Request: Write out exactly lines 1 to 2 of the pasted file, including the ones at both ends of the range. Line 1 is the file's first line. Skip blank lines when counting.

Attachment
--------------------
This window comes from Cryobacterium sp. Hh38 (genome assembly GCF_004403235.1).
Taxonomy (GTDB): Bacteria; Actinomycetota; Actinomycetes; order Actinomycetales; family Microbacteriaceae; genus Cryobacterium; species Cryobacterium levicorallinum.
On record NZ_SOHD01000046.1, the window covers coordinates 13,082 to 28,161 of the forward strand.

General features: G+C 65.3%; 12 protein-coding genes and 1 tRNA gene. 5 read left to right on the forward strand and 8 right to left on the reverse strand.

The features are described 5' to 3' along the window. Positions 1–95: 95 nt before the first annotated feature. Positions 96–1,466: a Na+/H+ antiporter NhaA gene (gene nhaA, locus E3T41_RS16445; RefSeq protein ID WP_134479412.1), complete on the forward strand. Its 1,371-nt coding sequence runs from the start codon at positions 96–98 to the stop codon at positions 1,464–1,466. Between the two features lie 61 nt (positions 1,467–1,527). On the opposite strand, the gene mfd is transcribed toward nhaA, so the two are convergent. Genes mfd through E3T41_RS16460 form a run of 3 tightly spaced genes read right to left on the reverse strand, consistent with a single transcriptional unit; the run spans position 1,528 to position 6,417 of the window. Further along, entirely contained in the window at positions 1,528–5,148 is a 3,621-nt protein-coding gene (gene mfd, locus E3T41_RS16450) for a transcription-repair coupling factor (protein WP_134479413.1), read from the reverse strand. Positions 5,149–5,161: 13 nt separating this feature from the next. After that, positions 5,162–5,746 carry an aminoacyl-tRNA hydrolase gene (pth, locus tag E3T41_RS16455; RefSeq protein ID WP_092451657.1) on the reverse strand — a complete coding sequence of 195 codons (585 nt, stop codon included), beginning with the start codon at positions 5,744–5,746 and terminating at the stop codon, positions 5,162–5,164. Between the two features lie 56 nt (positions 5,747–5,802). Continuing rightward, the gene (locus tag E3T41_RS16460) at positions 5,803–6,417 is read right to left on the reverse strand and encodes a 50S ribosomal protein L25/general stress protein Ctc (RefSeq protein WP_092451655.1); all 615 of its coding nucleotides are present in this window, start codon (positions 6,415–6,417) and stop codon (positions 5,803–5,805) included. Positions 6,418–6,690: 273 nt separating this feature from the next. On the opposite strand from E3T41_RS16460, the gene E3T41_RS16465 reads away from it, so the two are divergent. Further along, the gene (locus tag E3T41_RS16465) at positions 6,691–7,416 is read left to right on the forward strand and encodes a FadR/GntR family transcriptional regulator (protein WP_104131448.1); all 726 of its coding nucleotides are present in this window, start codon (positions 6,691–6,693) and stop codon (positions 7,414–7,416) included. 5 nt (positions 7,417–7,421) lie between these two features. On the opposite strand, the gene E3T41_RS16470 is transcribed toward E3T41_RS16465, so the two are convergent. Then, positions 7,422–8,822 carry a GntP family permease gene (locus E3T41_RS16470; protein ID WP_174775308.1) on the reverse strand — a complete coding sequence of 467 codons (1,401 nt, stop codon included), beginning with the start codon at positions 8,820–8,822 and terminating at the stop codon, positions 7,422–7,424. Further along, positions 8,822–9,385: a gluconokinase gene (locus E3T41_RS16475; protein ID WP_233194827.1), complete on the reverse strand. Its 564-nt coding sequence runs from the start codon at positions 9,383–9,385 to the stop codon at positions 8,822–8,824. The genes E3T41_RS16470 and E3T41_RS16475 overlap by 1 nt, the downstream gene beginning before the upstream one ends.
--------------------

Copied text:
This window comes from Cryobacterium sp. Hh38 (genome assembly GCF_004403235.1).
Taxonomy (GTDB): Bacteria; Actinomycetota; Actinomycetes; order Actinomycetales; family Microbacteriaceae; genus Cryobacterium; species Cryobacterium levicorallinum.